The CoWriter activity involves a child in a rich and complex interaction where he has to teach handwriting to a robot. The robot must convince the child it needs his help and it actually learns from his lessons. To keep the child engaged, the robot must learn at the right rate, not too fast otherwise the kid will have no opportunity for improving his skills and not too slow otherwise he may loose trust in his ability to improve the robot’ skills. We tested this approach in real pedagogic/therapeutic contexts with children in difficulty over repeated long sessions (40-60 min). Through 3 different case studies, we explored and refined experimental designs and algorithms in order for the robot to adapt to the troubles of each child and to promote their motivation and self-confidence. We report positive observations, suggesting commitment of children to help the robot, and their comprehension that they were good enough to be teachers, overcoming their initial low confidence with handwriting.
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In this paper, we present an experiment in the context of a child-robot interaction where we study the influence of the child-robot spatial arrangement on the child’s focus of attention and the perception of the robot’s performance. In the “Co-Writer learning by teaching” activity, the child teaches a Nao robot how to handwrite. Usually only face-to-face spatial arrangements are tested in educational child robot interactions, but we explored two spatial conditions from Kendon’s F-formation, the side-by-side and the face-to-face formations in a within subject experiment. We estimated the gaze behavior of the child and their consistency in grading the robot with regard to the robot’s progress in writing. Even-though the demonstrations provided by children were not different between the two conditions (i.e. the robot’s learning didn’t differ), the results showed that in the side-by-side condition children tended to be more indulgent with the robot’s mistakes and to give it better feedback. These results highlight the influence of experimental choices in child-robot interaction.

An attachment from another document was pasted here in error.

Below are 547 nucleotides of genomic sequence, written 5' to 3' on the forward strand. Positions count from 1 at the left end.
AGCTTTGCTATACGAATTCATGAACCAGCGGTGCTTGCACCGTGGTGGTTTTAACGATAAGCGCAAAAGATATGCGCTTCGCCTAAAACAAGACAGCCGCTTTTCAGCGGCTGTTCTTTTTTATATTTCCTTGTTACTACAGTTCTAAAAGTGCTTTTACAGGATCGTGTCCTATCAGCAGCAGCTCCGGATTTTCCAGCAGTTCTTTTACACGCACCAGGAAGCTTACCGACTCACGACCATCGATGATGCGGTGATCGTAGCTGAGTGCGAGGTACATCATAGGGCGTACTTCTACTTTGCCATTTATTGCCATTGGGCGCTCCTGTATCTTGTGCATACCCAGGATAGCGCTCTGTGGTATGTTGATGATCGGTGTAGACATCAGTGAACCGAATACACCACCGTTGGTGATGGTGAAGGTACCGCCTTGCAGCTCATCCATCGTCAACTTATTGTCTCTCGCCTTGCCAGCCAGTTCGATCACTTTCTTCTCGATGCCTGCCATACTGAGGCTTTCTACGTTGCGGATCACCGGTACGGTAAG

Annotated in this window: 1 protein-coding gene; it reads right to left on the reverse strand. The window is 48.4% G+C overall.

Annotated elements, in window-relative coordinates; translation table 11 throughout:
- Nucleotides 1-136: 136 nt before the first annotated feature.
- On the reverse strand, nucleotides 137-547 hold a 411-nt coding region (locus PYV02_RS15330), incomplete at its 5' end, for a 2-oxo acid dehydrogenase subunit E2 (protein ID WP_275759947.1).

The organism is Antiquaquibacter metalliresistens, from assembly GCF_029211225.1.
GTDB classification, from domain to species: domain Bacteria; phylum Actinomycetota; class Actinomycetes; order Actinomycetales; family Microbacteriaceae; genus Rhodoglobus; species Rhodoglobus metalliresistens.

Robots for education are not limited to support ICT teaching, and they are indeed finding new roles in the classroom. This article reports on such a new paradigm for educative robots, that involves learning by teaching and strong social engagement to help children struggling with handwriting. Our system relies on machine-learning and child-robot interaction with a small humanoid robot, and we present several real-world studies in schools and with occupational therapists that led us to promising initial results.